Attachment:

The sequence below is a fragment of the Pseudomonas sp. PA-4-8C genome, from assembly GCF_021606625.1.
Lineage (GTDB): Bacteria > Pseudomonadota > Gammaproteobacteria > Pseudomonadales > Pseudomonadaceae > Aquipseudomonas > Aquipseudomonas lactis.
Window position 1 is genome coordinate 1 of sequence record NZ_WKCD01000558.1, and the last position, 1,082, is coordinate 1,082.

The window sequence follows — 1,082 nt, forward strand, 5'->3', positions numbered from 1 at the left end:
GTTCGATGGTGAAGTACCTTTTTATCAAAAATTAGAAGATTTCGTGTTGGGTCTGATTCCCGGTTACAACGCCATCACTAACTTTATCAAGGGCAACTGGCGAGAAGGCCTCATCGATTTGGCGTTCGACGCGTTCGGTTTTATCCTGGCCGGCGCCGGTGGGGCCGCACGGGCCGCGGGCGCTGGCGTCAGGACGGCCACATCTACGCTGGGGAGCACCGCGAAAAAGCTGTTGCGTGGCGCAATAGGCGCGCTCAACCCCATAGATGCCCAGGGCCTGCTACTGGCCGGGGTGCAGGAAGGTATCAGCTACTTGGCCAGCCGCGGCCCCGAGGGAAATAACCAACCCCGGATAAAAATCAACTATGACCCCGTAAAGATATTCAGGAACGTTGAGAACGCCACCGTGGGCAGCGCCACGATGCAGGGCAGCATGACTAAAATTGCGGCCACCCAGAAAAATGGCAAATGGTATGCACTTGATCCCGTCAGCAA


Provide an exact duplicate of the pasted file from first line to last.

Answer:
The sequence below is a fragment of the Pseudomonas sp. PA-4-8C genome, from assembly GCF_021606625.1.
Lineage (GTDB): Bacteria > Pseudomonadota > Gammaproteobacteria > Pseudomonadales > Pseudomonadaceae > Aquipseudomonas > Aquipseudomonas lactis.
Window position 1 is genome coordinate 1 of sequence record NZ_WKCD01000558.1, and the last position, 1,082, is coordinate 1,082.

The window sequence follows — 1,082 nt, forward strand, 5'->3', positions numbered from 1 at the left end:
GTTCGATGGTGAAGTACCTTTTTATCAAAAATTAGAAGATTTCGTGTTGGGTCTGATTCCCGGTTACAACGCCATCACTAACTTTATCAAGGGCAACTGGCGAGAAGGCCTCATCGATTTGGCGTTCGACGCGTTCGGTTTTATCCTGGCCGGCGCCGGTGGGGCCGCACGGGCCGCGGGCGCTGGCGTCAGGACGGCCACATCTACGCTGGGGAGCACCGCGAAAAAGCTGTTGCGTGGCGCAATAGGCGCGCTCAACCCCATAGATGCCCAGGGCCTGCTACTGGCCGGGGTGCAGGAAGGTATCAGCTACTTGGCCAGCCGCGGCCCCGAGGGAAATAACCAACCCCGGATAAAAATCAACTATGACCCCGTAAAGATATTCAGGAACGTTGAGAACGCCACCGTGGGCAGCGCCACGATGCAGGGCAGCATGACTAAAATTGCGGCCACCCAGAAAAATGGCAAATGGTATGCACTTGATCCCGTCAGCAA